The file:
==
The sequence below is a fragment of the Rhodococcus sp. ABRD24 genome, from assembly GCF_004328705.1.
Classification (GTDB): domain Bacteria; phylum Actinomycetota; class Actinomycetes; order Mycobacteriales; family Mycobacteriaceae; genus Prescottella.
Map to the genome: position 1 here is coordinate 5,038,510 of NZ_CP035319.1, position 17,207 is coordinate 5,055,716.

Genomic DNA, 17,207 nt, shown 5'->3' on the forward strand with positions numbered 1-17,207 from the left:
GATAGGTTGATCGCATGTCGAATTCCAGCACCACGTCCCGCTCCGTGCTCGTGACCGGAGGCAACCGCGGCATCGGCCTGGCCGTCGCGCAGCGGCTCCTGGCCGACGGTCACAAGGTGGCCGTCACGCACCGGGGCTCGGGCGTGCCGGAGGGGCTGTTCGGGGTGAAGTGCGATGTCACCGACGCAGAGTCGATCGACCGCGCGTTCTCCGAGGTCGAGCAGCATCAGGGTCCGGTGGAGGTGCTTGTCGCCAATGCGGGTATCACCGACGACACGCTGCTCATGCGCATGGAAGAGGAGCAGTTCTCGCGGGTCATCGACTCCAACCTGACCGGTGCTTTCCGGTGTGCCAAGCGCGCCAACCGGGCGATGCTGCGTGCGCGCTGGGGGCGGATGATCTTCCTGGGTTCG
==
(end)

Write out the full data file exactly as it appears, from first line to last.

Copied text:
The sequence below is a fragment of the Rhodococcus sp. ABRD24 genome, from assembly GCF_004328705.1.
Classification (GTDB): domain Bacteria; phylum Actinomycetota; class Actinomycetes; order Mycobacteriales; family Mycobacteriaceae; genus Prescottella.
Map to the genome: position 1 here is coordinate 5,038,510 of NZ_CP035319.1, position 17,207 is coordinate 5,055,716.

Genomic DNA, 17,207 nt, shown 5'->3' on the forward strand with positions numbered 1-17,207 from the left:
GATAGGTTGATCGCATGTCGAATTCCAGCACCACGTCCCGCTCCGTGCTCGTGACCGGAGGCAACCGCGGCATCGGCCTGGCCGTCGCGCAGCGGCTCCTGGCCGACGGTCACAAGGTGGCCGTCACGCACCGGGGCTCGGGCGTGCCGGAGGGGCTGTTCGGGGTGAAGTGCGATGTCACCGACGCAGAGTCGATCGACCGCGCGTTCTCCGAGGTCGAGCAGCATCAGGGTCCGGTGGAGGTGCTTGTCGCCAATGCGGGTATCACCGACGACACGCTGCTCATGCGCATGGAAGAGGAGCAGTTCTCGCGGGTCATCGACTCCAACCTGACCGGTGCTTTCCGGTGTGCCAAGCGCGCCAACCGGGCGATGCTGCGTGCGCGCTGGGGGCGGATGATCTTCCTGGGTTCG